More than six months ago, over dinner with friends, I committed to run the Walt Disney World marathon and fundraiser $5,000 for Comfort Zone Camp. Without thinking twice, I had simultaneously agreed to confront two of the largest challenges that I have ever chosen to face. A range of emotions ran through my mind—nervousness, excitement, eagerness, bewilderment, and exhilaration, among others. I wasn’t sure exactly what I was getting myself into.
Why was I so quick to commit to the daunting challenge of running 26.2 miles? The answer is simple and complicated at the same time; I was running to raise awareness and funds for Comfort Zone Camp—the nation’s largest bereavement camp that transforms the lives of children who have experienced the death of a parent, sibling, or primary caregiver. When I was five years old, my father died tragically during a training operation prior to the start of the Persian Gulf War. He was a loving husband, and a father of three. He was just thirty years old.
Following his death, I assumed numerous responsibilities that other children are never forced to take on. Childhood should be carefree, but when a loss occurs, everything changes. I kept many of my emotions bottled up inside, since I did not want to burden my mother with any more stress than she was already carrying. On the outside, I held it together, but internally I struggled with the feelings of isolation, loneliness, and confusion that childhood grief can generate. As a child, I wish that I could have met other children who had also experienced the loss of a parent. Though I did not have a resource of this nature as a child, I am grateful that Comfort Zone Camp exists. As a volunteer, I have the opportunity to support grieving children as they tackle a very challenging journey.
As my commitment to Comfort Zone Camp deepened, I knew that I would one day draw upon my resources to fund-raise on their behalf. When the opportunity to combine two of my greatest loves—Comfort Zone and athletics—through the Disney Marathon presented itself, I was sold. I committed to training for my marathon and raising $5,000, which would send 10 children to Comfort Zone Camp. Initially, I reached out to my family and friends, who know my story and have always been there to support me. Knowing my commitment to the cause, they contributed generously. As months passed, and the race drew closer, I had to think of new and inventive ways to fund-raise. I found myself sharing my story with acquaintances and strangers. Many people knew that I volunteered, but they didn’t know why. As shared my story and spread the message of Comfort Zone, I was met by the stories of others and their personal loss. Listening to others speak, I was reminded that grief does not discriminate, but rather it affects everyone.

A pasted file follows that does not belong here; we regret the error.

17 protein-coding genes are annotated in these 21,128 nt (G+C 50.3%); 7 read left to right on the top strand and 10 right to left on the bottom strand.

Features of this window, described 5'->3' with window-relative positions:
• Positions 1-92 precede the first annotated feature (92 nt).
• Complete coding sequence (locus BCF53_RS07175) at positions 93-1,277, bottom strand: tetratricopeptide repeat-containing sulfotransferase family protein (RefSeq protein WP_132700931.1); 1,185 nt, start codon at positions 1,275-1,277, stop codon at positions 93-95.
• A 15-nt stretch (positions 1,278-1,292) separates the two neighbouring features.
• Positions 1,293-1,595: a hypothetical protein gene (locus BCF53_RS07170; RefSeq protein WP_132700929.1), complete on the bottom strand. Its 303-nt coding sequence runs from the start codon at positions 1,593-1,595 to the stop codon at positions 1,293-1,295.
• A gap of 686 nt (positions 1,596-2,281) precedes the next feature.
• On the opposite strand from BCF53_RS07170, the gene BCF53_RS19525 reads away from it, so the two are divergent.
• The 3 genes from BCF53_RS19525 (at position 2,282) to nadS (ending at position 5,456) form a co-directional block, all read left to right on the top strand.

Flash forward six months from that initial dinner. As I stood at the race start, surrounded by over 17,000 fellow runners, I found those same emotions racing through my head. I had put in countless hours and miles preparing for this moment; I knew I was ready and yet the task of running 26.2 miles remained daunting. The fireworks sounded signaling the start of my wave and I was off. As I ran, the excitement of race day and the energy of my fellow runners pushed me along. I felt strong and was holding a faster pace than I had planned for during my training. During mile 10 I had the opportunity to run through the Magic Kingdom, and I passed by friends and teammates who had come out to support the runners!. Their cheers of encouragement were both energizing and motivating! A few miles later, I passed the halfway mark, and was still feeling strong.
Then, around mile 18 my quads tightened up and my energy seemed to diminish. I was hitting the wall that so many of my fellow runners had warned me about. To break through that wall, I tried to disassociate myself with the physical pain I was experiencing. In doing so, my mind quickly turned to thoughts of why I was running. I thought of the many campers that I have met through Comfort Zone. I dedicated each of my remaining eight miles to one of the brave, strong little buddies that I had the opportunity to be matched with since I began volunteering. One mile at a time, I recalled the story of an individual camper, the struggles she confronted, and the growth she demonstrated.
For the remainder of the race, I was not alone; I was pushed to the finish line by the strength and resilience of those eight girls.
Running a marathon is a daunting, scary, overwhelming challenge; but it doesn’t compare to the challenges faced by grieving children. I ran Disney to raise awareness for childhood grief. Throughout this journey I have been awestricken by the support and generosity that countless individuals have displayed. I am grateful for the family, friends, and strangers who have stepped up and contributed to my cause. Due to their contributions, 10 grieving children will have the opportunity to be a part of a community where they can grow, share, and heal.
I ran Disney for all of the strong, brave campers that I have met at Comfort Zone Camp and all the ones that I will meet at future camps. I ran Disney in memory of my dad who would have cherished the opportunity to run alongside of me. I look forward to future opportunities that will allow me to raise awareness for grieving children through running! Now, who’s running with me?